The principle of operation of the passive radar, at first glance, is very simple. Unlike conventional radars, it does not emit any signals, but only receives radio waves from other sources. The equipment of the complex is designed to receive and process radio signals emitted by other sources, such as traditional radars, television and radio stations, as well as communications using a radio channel. It is understood that the third-party radio wave source is at some distance from the receiver of the passive radar, because of which its signal, hitting a stealth plane, can be reflected towards the latter. Thus, the main task of the passive radar is to collect all radio signals and correctly process them in order to isolate the part of them that was reflected from the desired aircraft.
In fact, this idea is not new. The first proposals to use passive radar appeared a long time ago. However, until recently, such a method of detecting targets was simply impossible: there was no equipment that allows you to isolate from all received signals exactly the one that was reflected by the desired object. Only in the late nineties did the first full-fledged developments begin to appear that could provide the selection and processing of the necessary signal, for example, the American project Silent Sentry of Lockheed Martin. EADS employees, they also claim, managed to create the necessary electronic equipment and related software that can “recognize” the reflected signal by some signs and calculate parameters such as elevation and distance to the target. More accurate and detailed information, of course, was not reported. But representatives of EADS told about the possibility of passive radar to monitor the entire space around the antenna. At the same time, information on the operator’s display is updated once every half second. It was also reported that the passive radar so far only works in three radio bands: VHF, DAB (digital radio) and DVB-T (digital television). The error in detecting the target, according to official data, does not exceed ten meters.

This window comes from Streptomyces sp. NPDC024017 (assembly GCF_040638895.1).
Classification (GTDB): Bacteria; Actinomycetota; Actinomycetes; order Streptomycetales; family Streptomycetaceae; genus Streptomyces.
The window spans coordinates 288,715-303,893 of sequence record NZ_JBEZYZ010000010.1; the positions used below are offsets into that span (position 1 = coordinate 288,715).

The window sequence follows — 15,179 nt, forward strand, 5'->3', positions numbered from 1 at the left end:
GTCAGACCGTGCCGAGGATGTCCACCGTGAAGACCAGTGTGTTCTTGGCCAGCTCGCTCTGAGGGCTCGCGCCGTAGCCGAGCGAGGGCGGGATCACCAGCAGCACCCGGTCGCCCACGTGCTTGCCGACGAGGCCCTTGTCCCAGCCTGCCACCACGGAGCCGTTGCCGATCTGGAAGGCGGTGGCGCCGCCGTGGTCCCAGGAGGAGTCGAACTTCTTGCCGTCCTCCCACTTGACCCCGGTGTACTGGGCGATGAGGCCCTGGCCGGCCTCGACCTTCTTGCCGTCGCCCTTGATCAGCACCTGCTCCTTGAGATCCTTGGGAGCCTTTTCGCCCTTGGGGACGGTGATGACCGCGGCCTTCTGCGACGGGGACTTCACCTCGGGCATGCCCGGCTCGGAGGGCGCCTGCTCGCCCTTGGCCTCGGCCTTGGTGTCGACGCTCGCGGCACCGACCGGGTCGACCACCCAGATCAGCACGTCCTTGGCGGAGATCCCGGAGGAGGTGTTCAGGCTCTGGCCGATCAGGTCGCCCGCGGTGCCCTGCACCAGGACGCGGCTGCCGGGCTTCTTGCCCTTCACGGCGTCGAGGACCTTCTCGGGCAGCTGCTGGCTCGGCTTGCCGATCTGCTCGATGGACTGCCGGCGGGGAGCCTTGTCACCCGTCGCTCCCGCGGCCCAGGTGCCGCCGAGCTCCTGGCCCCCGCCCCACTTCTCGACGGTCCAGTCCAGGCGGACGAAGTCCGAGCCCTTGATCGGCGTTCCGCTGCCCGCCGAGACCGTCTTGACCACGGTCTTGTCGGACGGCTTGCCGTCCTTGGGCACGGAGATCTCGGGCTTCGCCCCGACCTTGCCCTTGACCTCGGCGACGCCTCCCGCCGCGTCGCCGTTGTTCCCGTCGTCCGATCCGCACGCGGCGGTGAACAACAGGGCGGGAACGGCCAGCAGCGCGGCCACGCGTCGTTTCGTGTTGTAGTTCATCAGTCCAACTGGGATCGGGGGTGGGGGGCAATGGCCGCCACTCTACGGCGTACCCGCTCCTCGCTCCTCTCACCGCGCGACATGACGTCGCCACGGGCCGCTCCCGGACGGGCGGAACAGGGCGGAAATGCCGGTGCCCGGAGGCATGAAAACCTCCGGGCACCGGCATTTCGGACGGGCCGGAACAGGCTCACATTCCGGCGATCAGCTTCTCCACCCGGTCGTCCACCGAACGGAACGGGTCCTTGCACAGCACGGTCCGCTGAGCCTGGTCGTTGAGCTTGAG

From the design of the antenna unit of the passive radar, it can be seen that the complex can determine the direction to the target and the elevation angle. However, the question of determining the distance to the detected object remains open. Since there is no official data on this subject, it will be necessary to manage with the available information about passive radars. EADS representatives claim their radar works with the signals used by both radio and television. It is obvious that their sources have a fixed location, which is also known in advance. Passive radar can simultaneously receive a direct signal from a television or radio station, and also look for it in a reflected and attenuated form. Knowing the transmitter’s own coordinates and coordinates, the electronics of the passive radar, by comparing the direct and reflected signals, their power, azimuths and elevation angles, can calculate the approximate distance to the target. Judging by the stated accuracy, European engineers managed to create not only viable, but also promising technology.